The cylindrical body 11 is in the form of a stainless steel tube approximately 1 inch in inside diameter and 2 inches long. The upstream end of such body 11 is covered with an annular ring 35 which cooperates with the upstream wall 36 to form a /2 inch long air plenum chamber. The wall 35 includes a central opening 37 and has a plurality of air inlet ports 39 formed therein. A connector tube 41 projects through the opening 37 to have its downstream end abutted with the upstream wall 43 of the primary mixing chamber 13. The upstream end of such connector tube 41 is internally threaded at 45 for connection with an externally threaded gas conduit 47.
Referring to FIG. 2, the primary mixing chamber 13 is approximately of an inch in length and has its downstream end formed by a flow restriction partition 51 which has the velocity reduction orifices 19 disposed thereabout in a circular pattern, a central velocity reduction orifice 53 being formed centrally in such partition.
The secondary mixing chamber 15 is approximately 1-% inches in length and has an axial flat deflector vane 55 telescoped thereinto and welded at its opposite edges to the back pressure ring 25. The vortex plate 31 is circularly shaped and is bent to form a V-shaped cross section with the apex thereof disposed centrally in confronting relationship with the central velocity reduction orifice 53. The vortex plate 31 is sufficiently smaller in diameter than the interior of the body 11 to cooperate therewith and to form an annular passage 57 for air and gas flow therepast.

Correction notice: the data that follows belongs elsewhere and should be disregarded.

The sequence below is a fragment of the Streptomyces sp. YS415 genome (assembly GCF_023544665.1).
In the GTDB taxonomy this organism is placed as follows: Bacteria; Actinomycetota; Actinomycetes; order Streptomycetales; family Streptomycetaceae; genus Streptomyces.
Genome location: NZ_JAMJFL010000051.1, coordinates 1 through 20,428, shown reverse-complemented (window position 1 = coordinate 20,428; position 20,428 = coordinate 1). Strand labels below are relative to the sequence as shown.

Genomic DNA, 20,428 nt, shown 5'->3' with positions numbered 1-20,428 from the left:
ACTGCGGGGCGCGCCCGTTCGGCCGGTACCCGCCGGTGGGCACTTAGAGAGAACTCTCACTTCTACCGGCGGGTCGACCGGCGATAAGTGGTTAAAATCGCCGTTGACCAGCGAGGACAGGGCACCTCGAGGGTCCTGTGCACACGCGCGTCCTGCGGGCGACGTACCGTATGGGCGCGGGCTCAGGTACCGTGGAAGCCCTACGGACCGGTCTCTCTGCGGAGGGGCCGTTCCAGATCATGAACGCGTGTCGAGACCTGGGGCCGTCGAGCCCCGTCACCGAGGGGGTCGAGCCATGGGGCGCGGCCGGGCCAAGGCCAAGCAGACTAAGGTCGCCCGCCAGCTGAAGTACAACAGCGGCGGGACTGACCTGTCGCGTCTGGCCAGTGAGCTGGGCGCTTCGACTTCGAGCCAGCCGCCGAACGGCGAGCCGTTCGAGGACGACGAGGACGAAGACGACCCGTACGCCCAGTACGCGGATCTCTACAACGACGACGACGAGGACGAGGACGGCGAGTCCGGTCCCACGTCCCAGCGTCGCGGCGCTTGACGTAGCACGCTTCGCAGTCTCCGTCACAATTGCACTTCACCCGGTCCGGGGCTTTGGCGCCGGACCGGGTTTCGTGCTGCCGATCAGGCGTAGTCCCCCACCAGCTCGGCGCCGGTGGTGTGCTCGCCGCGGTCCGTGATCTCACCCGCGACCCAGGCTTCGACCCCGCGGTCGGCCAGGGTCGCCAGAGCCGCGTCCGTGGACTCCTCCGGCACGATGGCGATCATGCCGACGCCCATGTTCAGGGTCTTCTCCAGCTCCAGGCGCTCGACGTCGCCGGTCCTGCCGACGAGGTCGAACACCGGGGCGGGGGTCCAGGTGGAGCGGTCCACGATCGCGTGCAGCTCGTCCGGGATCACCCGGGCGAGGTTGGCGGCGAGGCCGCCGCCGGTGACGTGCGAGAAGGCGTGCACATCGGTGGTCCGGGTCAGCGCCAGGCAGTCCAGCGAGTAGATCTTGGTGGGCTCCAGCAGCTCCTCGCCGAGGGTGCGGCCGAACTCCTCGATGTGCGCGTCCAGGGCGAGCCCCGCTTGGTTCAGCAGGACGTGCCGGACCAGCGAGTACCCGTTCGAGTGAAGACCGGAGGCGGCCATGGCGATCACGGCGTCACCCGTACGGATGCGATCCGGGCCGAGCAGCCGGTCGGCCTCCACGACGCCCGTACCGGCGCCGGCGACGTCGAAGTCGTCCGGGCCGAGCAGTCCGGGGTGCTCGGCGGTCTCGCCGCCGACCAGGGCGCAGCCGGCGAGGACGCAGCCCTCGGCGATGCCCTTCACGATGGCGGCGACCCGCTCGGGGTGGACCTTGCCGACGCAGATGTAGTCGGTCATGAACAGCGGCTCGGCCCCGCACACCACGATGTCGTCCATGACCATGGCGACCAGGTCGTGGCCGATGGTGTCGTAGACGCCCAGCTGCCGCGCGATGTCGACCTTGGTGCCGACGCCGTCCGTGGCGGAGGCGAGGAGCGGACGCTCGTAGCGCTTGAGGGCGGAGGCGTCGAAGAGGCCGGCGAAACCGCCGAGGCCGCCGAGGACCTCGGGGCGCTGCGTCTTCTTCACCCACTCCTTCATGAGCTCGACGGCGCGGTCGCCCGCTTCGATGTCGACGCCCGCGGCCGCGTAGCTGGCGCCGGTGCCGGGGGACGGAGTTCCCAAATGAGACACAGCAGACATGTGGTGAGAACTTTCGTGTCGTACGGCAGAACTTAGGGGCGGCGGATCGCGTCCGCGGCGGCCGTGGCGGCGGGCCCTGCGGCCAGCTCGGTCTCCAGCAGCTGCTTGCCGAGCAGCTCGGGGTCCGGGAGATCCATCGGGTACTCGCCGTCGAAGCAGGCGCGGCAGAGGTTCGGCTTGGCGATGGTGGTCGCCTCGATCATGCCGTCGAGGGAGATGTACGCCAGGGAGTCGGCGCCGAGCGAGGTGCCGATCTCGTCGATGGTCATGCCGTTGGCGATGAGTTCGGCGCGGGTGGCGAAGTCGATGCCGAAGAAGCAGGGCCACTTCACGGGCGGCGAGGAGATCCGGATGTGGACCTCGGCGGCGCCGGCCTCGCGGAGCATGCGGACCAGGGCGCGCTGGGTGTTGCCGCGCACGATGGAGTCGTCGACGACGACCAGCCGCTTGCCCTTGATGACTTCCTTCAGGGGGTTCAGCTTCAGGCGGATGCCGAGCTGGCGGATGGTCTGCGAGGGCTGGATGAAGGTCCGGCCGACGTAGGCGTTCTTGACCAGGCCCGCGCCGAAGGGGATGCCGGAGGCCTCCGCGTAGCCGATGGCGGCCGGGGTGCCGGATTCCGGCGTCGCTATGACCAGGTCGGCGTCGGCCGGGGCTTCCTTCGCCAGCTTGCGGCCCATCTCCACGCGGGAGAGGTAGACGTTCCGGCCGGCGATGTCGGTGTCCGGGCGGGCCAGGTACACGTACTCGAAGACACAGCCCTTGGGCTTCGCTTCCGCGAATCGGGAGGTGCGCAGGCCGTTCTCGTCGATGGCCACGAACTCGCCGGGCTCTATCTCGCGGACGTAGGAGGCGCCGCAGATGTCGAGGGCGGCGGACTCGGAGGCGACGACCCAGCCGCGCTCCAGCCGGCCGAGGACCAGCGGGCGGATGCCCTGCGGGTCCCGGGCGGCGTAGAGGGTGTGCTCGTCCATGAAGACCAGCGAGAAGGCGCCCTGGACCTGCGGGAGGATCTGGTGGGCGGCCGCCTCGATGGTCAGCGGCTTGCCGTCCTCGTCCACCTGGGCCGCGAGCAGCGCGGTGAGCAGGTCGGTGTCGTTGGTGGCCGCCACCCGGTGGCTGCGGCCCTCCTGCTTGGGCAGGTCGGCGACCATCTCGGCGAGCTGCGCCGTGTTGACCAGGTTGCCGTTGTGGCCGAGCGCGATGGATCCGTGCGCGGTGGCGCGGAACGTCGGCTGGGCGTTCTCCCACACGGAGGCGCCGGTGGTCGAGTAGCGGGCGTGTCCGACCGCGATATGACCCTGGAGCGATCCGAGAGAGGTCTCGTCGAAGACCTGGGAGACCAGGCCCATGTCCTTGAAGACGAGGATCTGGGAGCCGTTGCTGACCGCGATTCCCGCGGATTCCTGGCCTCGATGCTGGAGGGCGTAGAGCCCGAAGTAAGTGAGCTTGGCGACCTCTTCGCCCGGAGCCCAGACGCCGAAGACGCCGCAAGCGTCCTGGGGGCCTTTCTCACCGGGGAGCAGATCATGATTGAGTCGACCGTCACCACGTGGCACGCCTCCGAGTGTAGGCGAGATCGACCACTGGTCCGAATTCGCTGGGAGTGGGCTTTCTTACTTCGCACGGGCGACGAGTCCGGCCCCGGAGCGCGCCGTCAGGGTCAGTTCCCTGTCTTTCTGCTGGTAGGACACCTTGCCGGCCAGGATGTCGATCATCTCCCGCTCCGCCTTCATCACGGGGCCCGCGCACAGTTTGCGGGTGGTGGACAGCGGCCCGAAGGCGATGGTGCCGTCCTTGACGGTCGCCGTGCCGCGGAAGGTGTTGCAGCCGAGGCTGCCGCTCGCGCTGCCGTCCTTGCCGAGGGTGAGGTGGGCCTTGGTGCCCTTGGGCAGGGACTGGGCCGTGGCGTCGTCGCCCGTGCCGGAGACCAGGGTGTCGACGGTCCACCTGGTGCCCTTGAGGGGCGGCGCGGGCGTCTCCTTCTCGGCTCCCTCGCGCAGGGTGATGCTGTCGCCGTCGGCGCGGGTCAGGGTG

Disposed loosely behind the vortex plate 31 is steel wool 58 which serves to force circuitous flow of gas and air flowing therethrough to assure through mixing thereof.
The back pressure ring and frame retention rings 25 and 29 are substantially the same size with the outlet port 27 being 0.60 inches in diameter and the flame retention ring 29 forming a central orifice 59 having a 0.60 inch diameter.
Welded to the end of the deflector vane 55 is a circular blocking plate 61 which cooperates with the flame retention ring 29 to form a relatively protected flame retention zone which is somewhat protected from the high velocity exterior flow stream.
Referring to FIGS. 1 and 2, an electrical starter 65 leads from an electrical source to a spark plug 67 mounted on the side of the housing 11. An electrode 69 projects from the spark plug 67 and turns inwardly over the back pressure ring 25 for igniting the mixture flowing from the outlet port 27.
The igniter shown in FIG. 4 is depicted housed in a protective pipe 71 but since such pipe is not critical to this invention, the operation of the subject igniter will first be described for installations without such pipe.